Interesting idea. However, I'd like to make the point that a great many console owners are already adults. Now, for whatever reason, consoles are the platform of choice for the mainstream gamer. This means that by their nature consoles offer games that are simpler and easier to get into (not necessarily a bad thing, it depends on your tastes). I'm not sure how relevant the age demographics of console gamers are. I'd also like to make the point that the complexity of a game's interface and the commands that can be input, and therefore the complexity of the game itself, is necessarily limited by the fact that most console gamers will always play their games with a simple console controller. This might be a factor that does not depend on intentional "dumbing down". There's still no excuse for not releasing Shadow of Chernobyl on consoles, though. Grrr.

I agree that games are limited by their controllers, and perhaps you're right about there being a lot of adult console gamers (anyone got some hard stats on this?) but I hope you're wrong!

Interesting article. GPUs propably had at least something to do with the downfall in popularity of PC gaming. However, it seems to me that the GPU market hasn't been pushing itself like it used to. A few years ago, i seem to remember thinking "Good God, they have the _000 series out now? Now I'm even more obsolete!" But lately, I haven't heard much on the GPU front. It probably has a lot to do with the current console generation doing so well, and the next generation nowhere in sight.

With games getting more and more expensive to make, I think hardware developers are getting more hesitant to push the bar higher. Hopefully this will give people time to "catch up" so to speak on hardware, or even better, encourage developers to develop less demanding games, breathing new life into PC gaming.

scobie:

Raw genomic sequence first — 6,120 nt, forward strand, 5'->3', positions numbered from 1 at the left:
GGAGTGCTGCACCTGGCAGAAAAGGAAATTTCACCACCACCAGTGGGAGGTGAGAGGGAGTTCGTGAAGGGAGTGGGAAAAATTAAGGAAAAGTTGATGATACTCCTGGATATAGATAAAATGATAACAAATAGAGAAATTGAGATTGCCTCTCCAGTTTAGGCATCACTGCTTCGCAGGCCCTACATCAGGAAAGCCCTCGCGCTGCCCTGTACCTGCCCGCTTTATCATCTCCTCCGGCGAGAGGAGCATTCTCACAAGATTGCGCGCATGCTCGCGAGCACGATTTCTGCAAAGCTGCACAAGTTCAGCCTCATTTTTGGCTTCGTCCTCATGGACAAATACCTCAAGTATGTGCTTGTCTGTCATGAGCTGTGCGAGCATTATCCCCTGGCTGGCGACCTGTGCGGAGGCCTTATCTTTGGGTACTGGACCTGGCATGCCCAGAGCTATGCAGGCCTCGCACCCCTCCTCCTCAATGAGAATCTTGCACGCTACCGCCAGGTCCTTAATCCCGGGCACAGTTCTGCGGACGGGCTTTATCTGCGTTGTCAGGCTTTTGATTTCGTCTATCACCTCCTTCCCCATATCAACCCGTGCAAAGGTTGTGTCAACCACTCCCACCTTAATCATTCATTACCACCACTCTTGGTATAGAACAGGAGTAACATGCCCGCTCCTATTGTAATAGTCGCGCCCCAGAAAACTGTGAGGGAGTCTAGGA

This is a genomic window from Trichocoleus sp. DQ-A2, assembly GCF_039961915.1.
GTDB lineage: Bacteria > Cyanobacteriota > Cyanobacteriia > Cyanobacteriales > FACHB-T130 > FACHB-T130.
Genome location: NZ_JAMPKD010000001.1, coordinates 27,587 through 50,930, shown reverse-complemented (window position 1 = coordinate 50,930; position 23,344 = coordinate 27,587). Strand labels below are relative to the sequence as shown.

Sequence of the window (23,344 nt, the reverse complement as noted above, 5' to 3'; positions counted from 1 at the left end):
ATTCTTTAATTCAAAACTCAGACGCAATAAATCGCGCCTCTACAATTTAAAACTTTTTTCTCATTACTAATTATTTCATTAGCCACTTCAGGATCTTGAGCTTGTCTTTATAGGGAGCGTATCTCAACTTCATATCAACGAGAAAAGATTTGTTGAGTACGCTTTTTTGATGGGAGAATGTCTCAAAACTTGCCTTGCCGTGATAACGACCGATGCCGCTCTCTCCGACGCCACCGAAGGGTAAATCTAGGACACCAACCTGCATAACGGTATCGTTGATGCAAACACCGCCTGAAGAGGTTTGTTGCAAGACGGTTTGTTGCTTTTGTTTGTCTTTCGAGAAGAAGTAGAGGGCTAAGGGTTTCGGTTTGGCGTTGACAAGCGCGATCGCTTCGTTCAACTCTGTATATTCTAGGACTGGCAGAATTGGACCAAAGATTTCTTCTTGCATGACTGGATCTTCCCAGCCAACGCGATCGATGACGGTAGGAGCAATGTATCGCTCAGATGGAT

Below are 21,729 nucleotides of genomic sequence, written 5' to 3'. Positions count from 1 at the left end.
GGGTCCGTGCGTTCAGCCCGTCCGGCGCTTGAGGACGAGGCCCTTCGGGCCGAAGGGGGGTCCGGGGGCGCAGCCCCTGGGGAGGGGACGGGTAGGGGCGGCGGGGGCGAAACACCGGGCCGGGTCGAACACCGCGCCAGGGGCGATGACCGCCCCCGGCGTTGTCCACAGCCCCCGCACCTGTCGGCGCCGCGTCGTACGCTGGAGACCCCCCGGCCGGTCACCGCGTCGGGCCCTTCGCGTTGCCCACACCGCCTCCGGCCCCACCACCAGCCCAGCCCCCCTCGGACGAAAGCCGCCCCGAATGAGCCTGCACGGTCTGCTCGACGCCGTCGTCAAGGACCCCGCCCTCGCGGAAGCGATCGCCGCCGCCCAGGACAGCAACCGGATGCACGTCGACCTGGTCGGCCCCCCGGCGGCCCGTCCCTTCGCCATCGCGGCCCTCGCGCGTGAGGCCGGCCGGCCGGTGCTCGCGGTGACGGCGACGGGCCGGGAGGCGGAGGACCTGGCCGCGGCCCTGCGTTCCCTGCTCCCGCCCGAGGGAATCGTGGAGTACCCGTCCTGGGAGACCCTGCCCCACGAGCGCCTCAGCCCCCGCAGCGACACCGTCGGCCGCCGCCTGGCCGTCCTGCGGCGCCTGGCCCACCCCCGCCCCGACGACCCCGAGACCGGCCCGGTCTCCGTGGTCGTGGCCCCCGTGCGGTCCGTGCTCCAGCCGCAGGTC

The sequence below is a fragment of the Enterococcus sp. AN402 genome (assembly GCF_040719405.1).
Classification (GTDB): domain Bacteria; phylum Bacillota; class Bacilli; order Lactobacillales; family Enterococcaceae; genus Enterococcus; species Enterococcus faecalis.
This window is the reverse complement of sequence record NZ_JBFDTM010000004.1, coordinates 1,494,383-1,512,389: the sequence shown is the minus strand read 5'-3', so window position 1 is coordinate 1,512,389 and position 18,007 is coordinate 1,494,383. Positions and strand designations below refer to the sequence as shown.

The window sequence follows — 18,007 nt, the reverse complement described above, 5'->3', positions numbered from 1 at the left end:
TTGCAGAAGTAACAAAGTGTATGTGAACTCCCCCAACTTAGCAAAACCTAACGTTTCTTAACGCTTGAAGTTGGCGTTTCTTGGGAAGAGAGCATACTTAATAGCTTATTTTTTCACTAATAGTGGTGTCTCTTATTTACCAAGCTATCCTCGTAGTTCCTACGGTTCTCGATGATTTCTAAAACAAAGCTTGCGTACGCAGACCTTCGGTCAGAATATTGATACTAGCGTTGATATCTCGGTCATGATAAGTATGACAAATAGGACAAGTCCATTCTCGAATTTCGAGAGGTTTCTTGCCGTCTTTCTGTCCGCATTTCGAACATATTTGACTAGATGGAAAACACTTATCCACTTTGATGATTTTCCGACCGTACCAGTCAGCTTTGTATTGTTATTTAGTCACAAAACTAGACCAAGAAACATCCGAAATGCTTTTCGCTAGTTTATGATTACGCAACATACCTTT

onelifecrisis:
My real problem with consoles is actually the games themselves. I think I'm not alone in this, given the number PC gamers who describe console games (and console ports) as "dumbed down". But consoles have only (relatively) recently risen to the forefront of gaming, and gaming itself has only recently risen to the forefront of the entertainment industry, and so now we enter into an interesting time: the console gaming generation are growing up, and I wonder whether they will grow out of games or not. If not - meaning, if a significant number want to carry on playing games into their adulthood - then we may see a shift in the consumers towards console games that aren't so "dumbed down", and then it would only be a matter of time before the industry responded to that shift. If and when that happens I just might be tempted to make the jump to console land.

Interesting idea. However, I'd like to make the point that a great many console owners are already adults.

I'd like to make that point that a lot of the adults with consoles were PC gamers when they were young. ;-D

I definitely agree.

I mean, why do people think that casual PopCap games on PC are doing so much better than games like Crysis or the newest Unreal Tournament?

People can actually play Bookworm Deluxe on their PC.

Cheeze_Pavilion:

scobie:

onelifecrisis:
My real problem with consoles is actually the games themselves. I think I'm not alone in this, given the number PC gamers who describe console games (and console ports) as "dumbed down". But consoles have only (relatively) recently risen to the forefront of gaming, and gaming itself has only recently risen to the forefront of the entertainment industry, and so now we enter into an interesting time: the console gaming generation are growing up, and I wonder whether they will grow out of games or not. If not - meaning, if a significant number want to carry on playing games into their adulthood - then we may see a shift in the consumers towards console games that aren't so "dumbed down", and then it would only be a matter of time before the industry responded to that shift. If and when that happens I just might be tempted to make the jump to console land.